Jerusalem – The Middle East Newsline has confirmed that President George W. Bush plans to prepare a series of recommendations for his successor on the Middle East.

Mr. Bush has ordered Secretary of State Condoleezza Rice to prepare files for his successor on such issues as Arab-Israeli negotiations, a Palestinian state, Iraq, Iran, Libya and other Middle East issues.

“The president’s priority is domestic, and the Middle East is right now about maintaining stability and leaving key issues for the next administration,” a Bush administration official commented.

Ms. Rice has scheduled a Middle East tour immediately after the U.S. presidential elections. Tomorrow, the U.S. Secretary of State will begin a series of visits that will include Israel, the Palestinian Authority, Jordan and Egypt.

“While in the region, she will meet with her Quartet counterparts and senior government officials to discuss efforts to achieve positive and lasting peace in the region consistent with the Annapolis process and the shared goal of a two-state solution,” State Department spokesman Sean McCormack said.

U.S. Security Coordinator James Jones has concluded a report that outlines Israeli security requirements in the formation of a Palestinian state. Mr. Jones is expected to remain in his post under any next administration.

Ms. Rice was expected to visit Gulf Cooperation Council states for the last time under the Bush administration. Officials acknowledged that several GCC states, particularly Saudi Arabia, have reduced contacts with the secretary.

Mr. Bush has also ordered the U.S. intelligence community to brief presidential candidates Sen. John McCain and Sen. Barack Obama on Middle East and other major issues. They said Mr. Bush wanted to ensure that the candidates were updated on threats to the United States, particularly concerning al-Qaida.

“What we proposed to the administration is give us the opportunity to tee up intelligence substance to the leading candidates before the conventions,” U.S. National Intelligence Director Michael McConnell said.

“We came up with 13 topics. If you made a list, you’d probably get 11 or 12 of the 13. It’s the normal things you would expect. We made those available to the campaigns.”

Sen. John McCain’s senior foreign policy adviser, Max Boot, sees the next president facing a “daunting array of challenges in the broader Middle East.” These range from preventing terror attacks, stemming weapons proliferation, maintaining the free flow of oil and protecting U.S. allies from Afghanistan to Israel.

Mr. Boot made his comments to a conference organized by the Washington Institute for Near East Policy.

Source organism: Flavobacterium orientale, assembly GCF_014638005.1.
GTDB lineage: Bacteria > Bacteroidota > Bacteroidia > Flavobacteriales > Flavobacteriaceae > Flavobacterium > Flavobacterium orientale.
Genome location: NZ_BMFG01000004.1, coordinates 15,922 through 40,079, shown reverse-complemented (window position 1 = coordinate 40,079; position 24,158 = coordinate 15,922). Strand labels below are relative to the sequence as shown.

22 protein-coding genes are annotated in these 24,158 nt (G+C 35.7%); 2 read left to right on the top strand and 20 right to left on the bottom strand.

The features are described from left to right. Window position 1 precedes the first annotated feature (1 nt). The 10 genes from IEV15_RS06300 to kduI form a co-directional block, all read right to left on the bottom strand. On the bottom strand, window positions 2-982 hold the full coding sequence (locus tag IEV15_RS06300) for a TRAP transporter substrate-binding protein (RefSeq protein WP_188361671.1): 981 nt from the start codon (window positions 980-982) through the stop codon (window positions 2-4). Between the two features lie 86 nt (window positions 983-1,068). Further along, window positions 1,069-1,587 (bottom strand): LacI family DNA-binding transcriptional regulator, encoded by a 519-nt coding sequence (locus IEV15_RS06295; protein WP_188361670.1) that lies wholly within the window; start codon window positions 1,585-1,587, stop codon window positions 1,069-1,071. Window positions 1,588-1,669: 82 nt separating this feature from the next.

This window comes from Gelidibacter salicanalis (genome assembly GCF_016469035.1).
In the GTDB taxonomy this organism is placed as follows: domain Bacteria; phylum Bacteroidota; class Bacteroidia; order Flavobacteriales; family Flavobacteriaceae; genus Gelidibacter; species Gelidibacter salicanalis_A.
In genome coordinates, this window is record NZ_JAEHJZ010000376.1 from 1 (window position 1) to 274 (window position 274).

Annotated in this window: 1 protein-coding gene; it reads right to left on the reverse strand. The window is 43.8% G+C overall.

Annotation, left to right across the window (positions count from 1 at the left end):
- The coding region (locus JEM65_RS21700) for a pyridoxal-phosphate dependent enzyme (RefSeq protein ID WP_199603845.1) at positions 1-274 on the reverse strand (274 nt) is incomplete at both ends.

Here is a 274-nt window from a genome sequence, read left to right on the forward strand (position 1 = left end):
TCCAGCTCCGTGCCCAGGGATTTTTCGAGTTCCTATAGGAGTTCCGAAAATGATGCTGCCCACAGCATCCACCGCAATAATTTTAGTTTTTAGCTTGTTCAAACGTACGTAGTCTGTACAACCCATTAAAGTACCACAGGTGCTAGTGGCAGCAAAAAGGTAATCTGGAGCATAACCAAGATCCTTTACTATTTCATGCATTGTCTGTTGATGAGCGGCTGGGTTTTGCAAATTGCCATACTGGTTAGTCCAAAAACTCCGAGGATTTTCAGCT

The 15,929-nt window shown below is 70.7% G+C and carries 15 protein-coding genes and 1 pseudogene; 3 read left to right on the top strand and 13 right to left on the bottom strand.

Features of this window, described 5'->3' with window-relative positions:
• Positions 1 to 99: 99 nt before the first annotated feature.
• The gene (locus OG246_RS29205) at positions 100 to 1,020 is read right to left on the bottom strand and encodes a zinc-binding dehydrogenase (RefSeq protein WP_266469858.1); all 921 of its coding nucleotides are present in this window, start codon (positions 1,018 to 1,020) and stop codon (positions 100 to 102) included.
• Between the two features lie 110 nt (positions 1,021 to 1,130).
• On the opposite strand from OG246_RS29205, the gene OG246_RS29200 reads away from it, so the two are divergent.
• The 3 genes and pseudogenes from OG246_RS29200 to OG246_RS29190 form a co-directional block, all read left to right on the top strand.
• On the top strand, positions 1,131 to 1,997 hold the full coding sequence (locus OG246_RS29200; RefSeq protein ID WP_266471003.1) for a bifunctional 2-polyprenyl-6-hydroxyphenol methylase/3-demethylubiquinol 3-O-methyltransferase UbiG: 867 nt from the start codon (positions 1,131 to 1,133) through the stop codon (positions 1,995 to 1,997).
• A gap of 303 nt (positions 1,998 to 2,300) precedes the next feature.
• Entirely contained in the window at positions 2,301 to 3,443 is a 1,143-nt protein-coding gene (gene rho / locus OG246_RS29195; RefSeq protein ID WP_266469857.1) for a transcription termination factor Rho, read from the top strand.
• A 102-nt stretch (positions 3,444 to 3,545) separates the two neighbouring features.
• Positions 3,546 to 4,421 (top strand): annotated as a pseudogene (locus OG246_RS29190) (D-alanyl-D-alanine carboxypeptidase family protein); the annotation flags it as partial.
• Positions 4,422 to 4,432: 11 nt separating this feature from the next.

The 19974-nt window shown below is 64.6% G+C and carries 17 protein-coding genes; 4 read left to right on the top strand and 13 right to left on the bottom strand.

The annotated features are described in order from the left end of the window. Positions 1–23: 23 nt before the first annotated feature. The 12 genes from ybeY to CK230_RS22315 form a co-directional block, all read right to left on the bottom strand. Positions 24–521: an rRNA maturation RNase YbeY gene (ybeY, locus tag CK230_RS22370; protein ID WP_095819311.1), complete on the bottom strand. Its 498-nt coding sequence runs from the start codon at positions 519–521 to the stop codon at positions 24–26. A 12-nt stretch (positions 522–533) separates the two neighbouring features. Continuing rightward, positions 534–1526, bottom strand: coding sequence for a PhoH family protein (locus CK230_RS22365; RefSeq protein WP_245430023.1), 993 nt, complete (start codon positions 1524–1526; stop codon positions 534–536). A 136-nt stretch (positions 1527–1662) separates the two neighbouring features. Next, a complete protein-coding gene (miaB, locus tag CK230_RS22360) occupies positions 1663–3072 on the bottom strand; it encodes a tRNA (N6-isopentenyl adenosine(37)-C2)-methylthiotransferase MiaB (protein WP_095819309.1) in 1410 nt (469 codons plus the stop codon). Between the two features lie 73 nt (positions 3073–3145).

Richard Danzig, a senior adviser to Sen. Barack Obama, said any Democratic administration must revise U.S. policy toward Iran. Mr. Danzig, a former secretary of the navy, said the next president must be willing to negotiate a resolution to the Iranian nuclear crisis.

“Regarding Iran – a threat to regional stability and an existential concern for Israel – the United States and its allies should pursue a preventive strategy that involves tasty carrots and big sticks,” Mr. Danzig said. “Washington should not rely on a fundamentally risky strategy of deterrence. The Bush administration’s policy of refusing to talk to Tehran has failed, and the regime has continued to produce enriched uranium.”


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David Bedein
David Bedein is an MSW community organizer and an investigative journalist.   In 1987, Bedein established the Israel Resource News Agency at Beit Agron to accompany foreign journalists in their coverage of Israel, to balance the media lobbies established by the PLO and their allies.   Mr. Bedein has reported for news outlets such as CNN Radio, Makor Rishon, Philadelphia Inquirer, Los Angeles Times, BBC and The Jerusalem Post, For four years, Mr. Bedein acted as the Middle East correspondent for The Philadelphia Bulletin, writing 1,062 articles until the newspaper ceased operation in 2010. Bedein has covered breaking Middle East negotiations in Oslo, Ottawa, Shepherdstown, The Wye Plantation, Annapolis, Geneva, Nicosia, Washington, D.C., London, Bonn, and Vienna. Bedein has overseen investigative studies of the Palestinian Authority, the Expulsion Process from Gush Katif and Samaria, The Peres Center for Peace, Peace Now, The International Center for Economic Cooperation of Yossi Beilin, the ISM, Adalah, and the New Israel Fund.   Since 2005, Bedein has also served as Director of the Center for Near East Policy Research.   A focus of the center's investigations is The United Nations Relief and Works Agency for Palestine Refugees in the Near East (UNRWA). In that context, Bedein authored Roadblock to Peace: How the UN Perpetuates the Arab-Israeli Conflict - UNRWA Policies Reconsidered, which caps Bedein's 28 years of investigations of UNRWA. The Center for Near East Policy Research has been instrumental in reaching elected officials, decision makers and journalists, commissioning studies, reports, news stories and films. In 2009, the center began decided to produce short movies, in addition to monographs, to film every aspect of UNRWA education in a clear and cogent fashion.   The center has so far produced seven short documentary pieces n UNRWA which have received international acclaim and recognition, showing how which UNRWA promotes anti-Semitism and incitement to violence in their education'   In sum, Bedein has pioneered The UNRWA Reform Initiative, a strategy which calls for donor nations to insist on reasonable reforms of UNRWA. Bedein and his team of experts provide timely briefings to members to legislative bodies world wide, bringing the results of his investigations to donor nations, while demanding reforms based on transparency, refugee resettlement and the demand that terrorists be removed from the UNRWA schools and UNRWA payroll.   Bedein's work can be found at: and A new site,, will be launched very soon.